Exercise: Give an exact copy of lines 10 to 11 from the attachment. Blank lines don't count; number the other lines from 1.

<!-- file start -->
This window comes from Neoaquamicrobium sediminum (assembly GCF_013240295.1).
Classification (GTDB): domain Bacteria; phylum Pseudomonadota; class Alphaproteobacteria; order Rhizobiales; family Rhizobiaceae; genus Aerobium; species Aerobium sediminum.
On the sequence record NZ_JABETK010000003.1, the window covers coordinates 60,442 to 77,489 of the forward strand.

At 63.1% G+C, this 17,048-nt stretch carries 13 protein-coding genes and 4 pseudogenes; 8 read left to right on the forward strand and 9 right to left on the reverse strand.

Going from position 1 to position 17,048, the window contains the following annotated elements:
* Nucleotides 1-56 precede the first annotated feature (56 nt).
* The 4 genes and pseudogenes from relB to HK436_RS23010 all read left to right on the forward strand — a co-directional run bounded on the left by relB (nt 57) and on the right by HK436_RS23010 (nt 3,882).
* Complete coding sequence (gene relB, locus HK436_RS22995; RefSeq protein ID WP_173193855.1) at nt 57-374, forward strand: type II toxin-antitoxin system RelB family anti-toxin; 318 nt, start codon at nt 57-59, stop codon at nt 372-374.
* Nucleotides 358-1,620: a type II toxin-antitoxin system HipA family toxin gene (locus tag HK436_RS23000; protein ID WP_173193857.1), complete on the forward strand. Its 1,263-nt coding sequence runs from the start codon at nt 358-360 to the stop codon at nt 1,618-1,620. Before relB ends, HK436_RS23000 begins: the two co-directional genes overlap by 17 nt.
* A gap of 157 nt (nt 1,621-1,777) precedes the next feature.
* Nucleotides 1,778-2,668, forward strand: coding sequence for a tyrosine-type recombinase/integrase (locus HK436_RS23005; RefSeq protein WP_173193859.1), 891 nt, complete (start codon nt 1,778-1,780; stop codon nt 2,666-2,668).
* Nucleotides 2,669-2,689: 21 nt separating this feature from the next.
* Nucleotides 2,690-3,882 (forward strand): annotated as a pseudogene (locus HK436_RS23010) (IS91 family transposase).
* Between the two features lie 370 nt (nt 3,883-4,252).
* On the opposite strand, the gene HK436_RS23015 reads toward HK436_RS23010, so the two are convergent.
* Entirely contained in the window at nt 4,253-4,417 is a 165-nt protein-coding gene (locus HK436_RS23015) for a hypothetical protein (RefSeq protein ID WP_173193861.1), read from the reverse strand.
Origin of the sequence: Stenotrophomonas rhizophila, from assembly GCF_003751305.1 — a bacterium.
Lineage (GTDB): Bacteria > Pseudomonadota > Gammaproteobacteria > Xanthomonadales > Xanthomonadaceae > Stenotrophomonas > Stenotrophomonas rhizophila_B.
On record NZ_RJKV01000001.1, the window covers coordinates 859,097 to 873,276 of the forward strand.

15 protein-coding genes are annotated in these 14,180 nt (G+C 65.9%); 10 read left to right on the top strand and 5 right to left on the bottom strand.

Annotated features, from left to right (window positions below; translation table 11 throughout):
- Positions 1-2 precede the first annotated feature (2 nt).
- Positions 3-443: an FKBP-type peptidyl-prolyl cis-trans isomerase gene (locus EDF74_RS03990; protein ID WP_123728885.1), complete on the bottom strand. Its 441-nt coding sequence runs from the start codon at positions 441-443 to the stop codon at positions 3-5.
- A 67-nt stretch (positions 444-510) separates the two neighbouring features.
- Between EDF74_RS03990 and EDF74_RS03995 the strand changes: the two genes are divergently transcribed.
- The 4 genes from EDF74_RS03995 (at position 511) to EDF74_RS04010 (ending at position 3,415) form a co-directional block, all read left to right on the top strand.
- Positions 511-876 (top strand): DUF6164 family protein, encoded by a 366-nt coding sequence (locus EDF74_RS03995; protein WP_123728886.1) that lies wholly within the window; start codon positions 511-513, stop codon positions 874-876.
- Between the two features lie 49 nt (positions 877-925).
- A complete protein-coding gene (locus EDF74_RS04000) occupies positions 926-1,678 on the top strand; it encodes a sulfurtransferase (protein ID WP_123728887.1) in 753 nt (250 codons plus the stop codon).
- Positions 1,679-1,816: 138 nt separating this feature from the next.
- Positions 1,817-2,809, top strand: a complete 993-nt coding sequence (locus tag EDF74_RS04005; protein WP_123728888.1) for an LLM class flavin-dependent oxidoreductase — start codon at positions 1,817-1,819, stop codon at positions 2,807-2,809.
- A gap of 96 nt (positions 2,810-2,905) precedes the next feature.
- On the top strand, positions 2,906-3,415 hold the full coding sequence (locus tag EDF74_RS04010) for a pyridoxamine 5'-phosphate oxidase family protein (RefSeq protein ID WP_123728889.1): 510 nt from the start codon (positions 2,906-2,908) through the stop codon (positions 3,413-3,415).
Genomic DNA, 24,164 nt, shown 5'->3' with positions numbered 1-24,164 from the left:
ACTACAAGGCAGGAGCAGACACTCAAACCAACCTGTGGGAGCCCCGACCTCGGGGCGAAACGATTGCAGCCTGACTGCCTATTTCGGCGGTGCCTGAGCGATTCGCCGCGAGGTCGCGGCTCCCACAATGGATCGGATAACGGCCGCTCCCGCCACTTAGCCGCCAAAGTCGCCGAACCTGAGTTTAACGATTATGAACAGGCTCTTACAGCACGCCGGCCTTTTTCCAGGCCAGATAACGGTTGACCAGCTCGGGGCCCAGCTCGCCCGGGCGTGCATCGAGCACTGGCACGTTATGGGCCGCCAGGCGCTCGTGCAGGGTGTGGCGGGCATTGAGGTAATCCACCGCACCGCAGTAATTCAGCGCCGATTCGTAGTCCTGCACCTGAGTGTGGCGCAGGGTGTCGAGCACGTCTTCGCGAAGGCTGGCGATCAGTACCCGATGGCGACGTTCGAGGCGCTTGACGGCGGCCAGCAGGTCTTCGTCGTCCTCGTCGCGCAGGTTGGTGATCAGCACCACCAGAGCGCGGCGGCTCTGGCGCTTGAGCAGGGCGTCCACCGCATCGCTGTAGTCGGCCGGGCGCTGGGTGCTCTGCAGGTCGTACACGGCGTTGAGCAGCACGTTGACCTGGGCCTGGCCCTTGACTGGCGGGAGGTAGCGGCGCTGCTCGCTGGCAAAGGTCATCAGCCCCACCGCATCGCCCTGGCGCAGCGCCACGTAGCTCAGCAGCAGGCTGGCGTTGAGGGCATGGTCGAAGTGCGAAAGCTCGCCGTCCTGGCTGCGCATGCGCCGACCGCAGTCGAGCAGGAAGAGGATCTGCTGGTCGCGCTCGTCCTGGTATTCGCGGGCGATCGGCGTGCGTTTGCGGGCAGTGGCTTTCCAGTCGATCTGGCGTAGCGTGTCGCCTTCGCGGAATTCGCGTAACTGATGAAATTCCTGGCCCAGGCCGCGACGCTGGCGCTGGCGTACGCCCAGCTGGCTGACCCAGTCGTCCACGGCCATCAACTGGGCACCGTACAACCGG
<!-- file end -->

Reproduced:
* A gap of 157 nt (nt 1,621-1,777) precedes the next feature.
* Nucleotides 1,778-2,668, forward strand: coding sequence for a tyrosine-type recombinase/integrase (locus HK436_RS23005; RefSeq protein WP_173193859.1), 891 nt, complete (start codon nt 1,778-1,780; stop codon nt 2,666-2,668).